Go into any league cricket club and you will find a well stocked and equipped bar serving a variety of beers and spirits. So why is it that what you drink after the match can sometimes be given more importance than what you digest in the tea interval?
The quintessential club cricket tea image of a steaming tea pot (note, not an urn), home-made scones, jam tarts, sandwiches generously filled with an assortment of egg, tomato, cheese, chutney and ham – all washed down with a proper cup of tea is embedded in cricket folklore. But as with much of modern life, for some clubs, the tea interval has become transformed from a delightful half-hour break of rest and merriment into a cricketing dystopia involving a 20-minute binge of comfort food purchased from the local supermarket at best.
It is extremely rare to come away from a league match feeling satiated after treading extremely carefully around a minefield of sausage rolls, mini rolls, imitation Kit Kats and miserable white bread sandwiches which, had they been served in prison, would have precipitated a riot. And to compound the felony, some clubs feel no shame in presenting a cup of tea as some kind of capability test consisting of a tea bag, urn, plastic carton of milk with a sell-by date in Latin and the real touch of class – stir-it-yourself plastic spoon.
Is this desecration of a hallowed tradition really about saving money (an excuse I hear time and again from club officials)? Actually, no. There are some clubs who know how to do it right, and by that I am not only talking about the food. For me, the ceremony and organisation are equally important.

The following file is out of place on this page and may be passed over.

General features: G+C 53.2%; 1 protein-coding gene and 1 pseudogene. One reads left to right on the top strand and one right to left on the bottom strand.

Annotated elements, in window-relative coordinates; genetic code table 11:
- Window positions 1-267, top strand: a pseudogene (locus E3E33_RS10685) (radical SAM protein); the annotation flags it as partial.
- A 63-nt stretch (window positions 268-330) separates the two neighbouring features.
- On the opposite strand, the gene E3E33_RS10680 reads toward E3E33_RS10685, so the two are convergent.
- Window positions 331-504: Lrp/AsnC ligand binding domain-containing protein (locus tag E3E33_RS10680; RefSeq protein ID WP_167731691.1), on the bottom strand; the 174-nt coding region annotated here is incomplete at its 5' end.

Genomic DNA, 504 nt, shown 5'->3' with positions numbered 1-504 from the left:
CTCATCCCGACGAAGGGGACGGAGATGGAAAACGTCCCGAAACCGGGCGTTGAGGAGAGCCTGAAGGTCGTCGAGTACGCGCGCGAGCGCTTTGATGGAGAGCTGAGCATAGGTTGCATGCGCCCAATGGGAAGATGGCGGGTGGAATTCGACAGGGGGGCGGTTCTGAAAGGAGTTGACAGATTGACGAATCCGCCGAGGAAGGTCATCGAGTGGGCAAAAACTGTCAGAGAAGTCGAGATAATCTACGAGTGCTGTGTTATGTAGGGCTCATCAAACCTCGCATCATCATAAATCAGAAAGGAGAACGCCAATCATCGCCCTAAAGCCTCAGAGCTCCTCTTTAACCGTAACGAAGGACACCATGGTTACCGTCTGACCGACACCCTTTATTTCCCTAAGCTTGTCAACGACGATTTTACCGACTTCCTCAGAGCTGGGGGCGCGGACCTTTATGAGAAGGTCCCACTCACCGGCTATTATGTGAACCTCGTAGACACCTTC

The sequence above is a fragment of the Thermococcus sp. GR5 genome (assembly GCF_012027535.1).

So when I am dispatched to a particular club that understands the difference between a Wetherspoons’ gut-wrenching curry and a Michelin Star pub lunch, I eagerly anticipate the assignment, because tea there is an experience to savour. After the delicious (and bountiful) rounds of sandwiches, the tea ladies (two or three mums of the players) come round with trays filled with an appealing melange of scones, cakes and buns. “A slice of jam sponge umps? I made it myself.” The frisson is tangible as I hold out my plate: “Well if you made it yourself my dear, it would be impolite to refuse. My goodness, that’s a generous piece.”
As a bare minimum, every tea should allocate a table for umpires and scorers. I don’t particularly mind the queue for the smorgasboard but it’s a tad awkward sitting next to the village blacksmith half an hour after I sent him packing with a close LBW (especially if I am also savouring the delights of a Poundland custard cream). The cost of plastic tablecloths, bread from the local bakery (or even the Tesco in-house version), teapots and home-made cakes is surely worth the expenditure. Can we also dispense with the paper or plastic plates and cups typically found and used in fast food outlets and replace them with appropriate cutlery and crockery? Do we really have to put up with chemically induced supermarket pizzas or sausage rolls? Why are salads and fresh fruit regularly banished from cricket pavilions? And what is the obsession with cheap crisps and Hula Hoops? As it stands, cricket teas are winning the arms race carbs war by a distance.
There are simple ways to improve the cricket tea. And it needs to start at the top. Just as there are guidelines for sightscreens and boundary markings, so there should be minimum standards for what constitutes a decent tea. Clubs could promote an initiative with a College and invite students on a Professional Cookery Btec to provide teas; a local restaurant could provide ideas for a tea in return for catering a club’s AGM.
I am not looking for PR gimmicks, rather I am looking for some clubs to raise their catering game so that there is a level playing field and standard that makes all the cricketing stakeholders happy.